When it comes to the adopting the newest, digital methods for managing their personal finances, Chinese and Indian consumers are way ahead of the rest of the world. A report by consultancy EY suggests that a lot of this has to do with digital payments.
About 69% of people who are active online in China have used two or more fintech services in the past six months, and in India the share is 52%, according to EY’s survey. That compares with 42% in the UK, 33% in the US, and just 14% in Japan.
Fintech is a slippery term. JPMorgan spends more than $9 billion a year on technology, but isn’t considered a fintech firm in EY’s report. But Alipay, which is part of Jack Ma’s $360 billion online empire, makes the cut. Whatever the case, it’s a helpful way to think about the finance world, and perhaps the point is that fintech firms are more likely to trace their DNA to social networks and online markets, rather than physical bank vaults and storefront branches.
Fintech upstarts provide things like loans and investments, but much of the early uptake has been in transfers and payments. The latter has really taken off in emerging markets, where people can’t necessarily tap a full-blown suite of financial services easily. Smartphone adoption is also helping—in China penetration is high, some 20% higher than the global average.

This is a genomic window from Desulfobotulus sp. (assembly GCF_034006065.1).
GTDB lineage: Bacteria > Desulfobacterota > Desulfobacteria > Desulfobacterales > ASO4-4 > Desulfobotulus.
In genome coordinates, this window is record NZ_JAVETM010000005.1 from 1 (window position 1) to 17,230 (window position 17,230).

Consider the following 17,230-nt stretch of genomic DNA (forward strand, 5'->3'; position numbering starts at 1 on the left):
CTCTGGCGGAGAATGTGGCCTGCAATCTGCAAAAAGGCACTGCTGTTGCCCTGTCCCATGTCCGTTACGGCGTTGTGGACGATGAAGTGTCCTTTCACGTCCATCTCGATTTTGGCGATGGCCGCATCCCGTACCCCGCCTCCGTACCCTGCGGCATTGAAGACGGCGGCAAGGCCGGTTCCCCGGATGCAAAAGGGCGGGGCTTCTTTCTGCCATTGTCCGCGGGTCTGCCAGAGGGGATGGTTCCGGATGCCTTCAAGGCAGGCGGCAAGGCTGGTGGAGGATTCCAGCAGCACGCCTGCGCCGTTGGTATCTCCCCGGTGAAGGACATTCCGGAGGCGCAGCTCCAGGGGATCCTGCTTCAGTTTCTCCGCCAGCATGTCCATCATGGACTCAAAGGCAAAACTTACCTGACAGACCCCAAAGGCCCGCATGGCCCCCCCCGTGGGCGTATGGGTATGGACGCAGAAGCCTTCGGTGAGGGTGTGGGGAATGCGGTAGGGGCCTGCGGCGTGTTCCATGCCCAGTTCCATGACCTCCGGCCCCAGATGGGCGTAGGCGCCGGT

The big players in China—Alipay and WeChat, which together have more than a billion users—enabled $2.9 trillion in digital payments last year, according to a UN study. That’s a 20-fold increase in the past four years. India’s Paytm has some 200 million registered users for its wallet service.
By comparison, US-based PayPal, which includes the person-to-person Venmo service, has about 200 million active account holders and recorded $354 billion in payment volume last year. A consortium of major banks has gathered behind a competing Venmo-killing service called Zelle, which targets about 86 million consumers (paywall).
Big western companies will probably pick up innovations from emerging economies, like tying more payment options to messenger apps and social media, and perhaps using the data collected to offer even more services. In places like China, the UN report suggests the impact is already more profound. It’s giving more people access to savings and credit. That could help power the broader economy, and also boost the standards of living for millions of ordinary people once cut off from the formal financial system.